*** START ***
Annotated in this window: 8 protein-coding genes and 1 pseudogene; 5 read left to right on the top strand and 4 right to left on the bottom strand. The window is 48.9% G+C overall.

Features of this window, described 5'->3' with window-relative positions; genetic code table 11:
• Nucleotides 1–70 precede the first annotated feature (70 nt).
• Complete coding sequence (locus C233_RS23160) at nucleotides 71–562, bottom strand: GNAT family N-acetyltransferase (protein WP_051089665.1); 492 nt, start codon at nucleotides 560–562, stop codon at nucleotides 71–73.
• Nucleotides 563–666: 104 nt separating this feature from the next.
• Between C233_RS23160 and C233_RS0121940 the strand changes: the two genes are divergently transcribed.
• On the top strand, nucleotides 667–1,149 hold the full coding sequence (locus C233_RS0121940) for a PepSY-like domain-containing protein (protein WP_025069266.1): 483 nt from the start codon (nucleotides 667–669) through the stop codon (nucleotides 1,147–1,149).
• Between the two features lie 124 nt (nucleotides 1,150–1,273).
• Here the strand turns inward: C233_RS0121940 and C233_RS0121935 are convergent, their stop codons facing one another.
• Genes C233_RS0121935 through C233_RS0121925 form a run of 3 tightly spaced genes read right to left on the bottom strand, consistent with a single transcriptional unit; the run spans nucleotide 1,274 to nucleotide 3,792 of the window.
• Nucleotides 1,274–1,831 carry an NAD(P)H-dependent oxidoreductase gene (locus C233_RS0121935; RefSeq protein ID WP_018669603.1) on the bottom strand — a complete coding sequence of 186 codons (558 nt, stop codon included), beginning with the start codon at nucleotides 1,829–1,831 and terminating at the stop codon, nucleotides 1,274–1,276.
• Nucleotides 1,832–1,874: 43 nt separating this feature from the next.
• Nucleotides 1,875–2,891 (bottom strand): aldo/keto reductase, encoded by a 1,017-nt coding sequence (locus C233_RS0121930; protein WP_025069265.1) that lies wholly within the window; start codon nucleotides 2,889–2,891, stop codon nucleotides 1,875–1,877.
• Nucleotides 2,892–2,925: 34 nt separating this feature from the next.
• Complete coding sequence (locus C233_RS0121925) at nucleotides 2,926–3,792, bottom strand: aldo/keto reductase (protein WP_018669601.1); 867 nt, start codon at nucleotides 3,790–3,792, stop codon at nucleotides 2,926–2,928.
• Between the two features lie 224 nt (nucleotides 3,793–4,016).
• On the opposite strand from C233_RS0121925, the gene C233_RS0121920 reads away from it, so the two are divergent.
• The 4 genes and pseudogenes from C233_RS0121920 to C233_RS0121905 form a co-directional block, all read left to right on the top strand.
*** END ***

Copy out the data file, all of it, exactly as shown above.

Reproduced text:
Annotated in this window: 8 protein-coding genes and 1 pseudogene; 5 read left to right on the top strand and 4 right to left on the bottom strand. The window is 48.9% G+C overall.

Features of this window, described 5'->3' with window-relative positions; genetic code table 11:
• Nucleotides 1–70 precede the first annotated feature (70 nt).
• Complete coding sequence (locus C233_RS23160) at nucleotides 71–562, bottom strand: GNAT family N-acetyltransferase (protein WP_051089665.1); 492 nt, start codon at nucleotides 560–562, stop codon at nucleotides 71–73.
• Nucleotides 563–666: 104 nt separating this feature from the next.
• Between C233_RS23160 and C233_RS0121940 the strand changes: the two genes are divergently transcribed.
• On the top strand, nucleotides 667–1,149 hold the full coding sequence (locus C233_RS0121940) for a PepSY-like domain-containing protein (protein WP_025069266.1): 483 nt from the start codon (nucleotides 667–669) through the stop codon (nucleotides 1,147–1,149).
• Between the two features lie 124 nt (nucleotides 1,150–1,273).
• Here the strand turns inward: C233_RS0121940 and C233_RS0121935 are convergent, their stop codons facing one another.
• Genes C233_RS0121935 through C233_RS0121925 form a run of 3 tightly spaced genes read right to left on the bottom strand, consistent with a single transcriptional unit; the run spans nucleotide 1,274 to nucleotide 3,792 of the window.
• Nucleotides 1,274–1,831 carry an NAD(P)H-dependent oxidoreductase gene (locus C233_RS0121935; RefSeq protein ID WP_018669603.1) on the bottom strand — a complete coding sequence of 186 codons (558 nt, stop codon included), beginning with the start codon at nucleotides 1,829–1,831 and terminating at the stop codon, nucleotides 1,274–1,276.
• Nucleotides 1,832–1,874: 43 nt separating this feature from the next.
• Nucleotides 1,875–2,891 (bottom strand): aldo/keto reductase, encoded by a 1,017-nt coding sequence (locus C233_RS0121930; protein WP_025069265.1) that lies wholly within the window; start codon nucleotides 2,889–2,891, stop codon nucleotides 1,875–1,877.
• Nucleotides 2,892–2,925: 34 nt separating this feature from the next.
• Complete coding sequence (locus C233_RS0121925) at nucleotides 2,926–3,792, bottom strand: aldo/keto reductase (protein WP_018669601.1); 867 nt, start codon at nucleotides 3,790–3,792, stop codon at nucleotides 2,926–2,928.
• Between the two features lie 224 nt (nucleotides 3,793–4,016).
• On the opposite strand from C233_RS0121925, the gene C233_RS0121920 reads away from it, so the two are divergent.
• The 4 genes and pseudogenes from C233_RS0121920 to C233_RS0121905 form a co-directional block, all read left to right on the top strand.